The Taxpayer Protection Act Is Commonsense
For over a decade, various lawmakers have introduced Taxpayer Protection Act (TPA) legislation to get a handle on Pennsylvania’s out of control budget. This overspending hurts our economy, drives away workers, and burdens taxpayers.
This week the General Assembly will add one more supporter of the TPA, David Rowe. The first thing he intends to do as the 85th District's newest Representative is to sign on as a supporter of the TPA.
The TPA is currently embodied in House Bill 1316 and Senate Bill 116. Both of these limit the state’s General Fund growth to the rate of population increase plus inflation and would make Pennsylvania join the majority of states across the political spectrum that have enacted some form of a Tax and Expenditure Limit (TEL). Controlling spending is a bipartisan issue.
No one can predict future revenues or economic crises; a responsible government needs to control spending to prepare for crises. An area where Pennsylvania has historically failed as shown by the continuous draining of the Rainy-Day fund. Without reserve funding the only option to low revenues is tax hikes, which has been attempted 11 times over the last 4 years.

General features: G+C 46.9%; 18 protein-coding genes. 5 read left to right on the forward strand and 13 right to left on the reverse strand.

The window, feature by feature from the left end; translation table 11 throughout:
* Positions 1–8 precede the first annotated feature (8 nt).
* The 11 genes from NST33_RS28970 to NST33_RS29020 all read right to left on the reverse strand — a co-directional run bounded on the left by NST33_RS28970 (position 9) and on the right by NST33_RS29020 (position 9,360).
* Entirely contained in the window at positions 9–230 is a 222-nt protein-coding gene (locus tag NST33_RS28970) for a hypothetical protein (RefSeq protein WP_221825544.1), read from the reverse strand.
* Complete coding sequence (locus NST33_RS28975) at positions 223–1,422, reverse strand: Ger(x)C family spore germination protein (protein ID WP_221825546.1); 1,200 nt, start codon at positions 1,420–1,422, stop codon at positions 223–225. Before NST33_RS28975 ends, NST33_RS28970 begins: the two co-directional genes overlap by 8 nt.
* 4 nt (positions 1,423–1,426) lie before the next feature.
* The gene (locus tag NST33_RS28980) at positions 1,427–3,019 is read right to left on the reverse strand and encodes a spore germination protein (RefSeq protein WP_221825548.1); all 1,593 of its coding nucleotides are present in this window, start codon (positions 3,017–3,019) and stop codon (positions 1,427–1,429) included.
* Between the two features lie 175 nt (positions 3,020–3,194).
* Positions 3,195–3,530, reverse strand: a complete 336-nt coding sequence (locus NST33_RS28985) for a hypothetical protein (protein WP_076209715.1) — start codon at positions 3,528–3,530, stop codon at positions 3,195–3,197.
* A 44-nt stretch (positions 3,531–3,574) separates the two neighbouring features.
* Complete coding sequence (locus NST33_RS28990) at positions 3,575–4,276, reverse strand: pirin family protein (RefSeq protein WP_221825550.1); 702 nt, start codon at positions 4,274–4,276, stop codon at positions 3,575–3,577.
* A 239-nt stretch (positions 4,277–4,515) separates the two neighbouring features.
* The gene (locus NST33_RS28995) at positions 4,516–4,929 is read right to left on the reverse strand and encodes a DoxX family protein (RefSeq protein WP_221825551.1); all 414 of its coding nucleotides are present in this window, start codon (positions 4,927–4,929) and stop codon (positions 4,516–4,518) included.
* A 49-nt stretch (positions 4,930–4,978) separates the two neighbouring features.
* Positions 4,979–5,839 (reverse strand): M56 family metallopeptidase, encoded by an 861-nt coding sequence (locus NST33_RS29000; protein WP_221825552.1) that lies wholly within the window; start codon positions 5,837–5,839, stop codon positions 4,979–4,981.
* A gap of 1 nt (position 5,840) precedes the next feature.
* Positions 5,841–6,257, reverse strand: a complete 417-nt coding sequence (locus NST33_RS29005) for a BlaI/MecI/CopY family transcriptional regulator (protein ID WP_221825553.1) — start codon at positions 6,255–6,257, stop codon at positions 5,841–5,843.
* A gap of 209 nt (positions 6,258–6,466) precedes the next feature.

Chart: Pennsylvania's Rainy Day Fund Balance
If the TPA had been enacted back in 2010, the General Fund spending growth would have been 18% instead of 36%. This would have added up to over $4 billion in accumulated taxpayer savings.
Chart: Growth Rate Under TPA
The TPA means responsible budgeting and that translates into more money for taxpayers, more money in reserves, and the ability to avoid tax hikes in times of economic stress. In other words, the TPA lays the groundwork for a more prosperous future.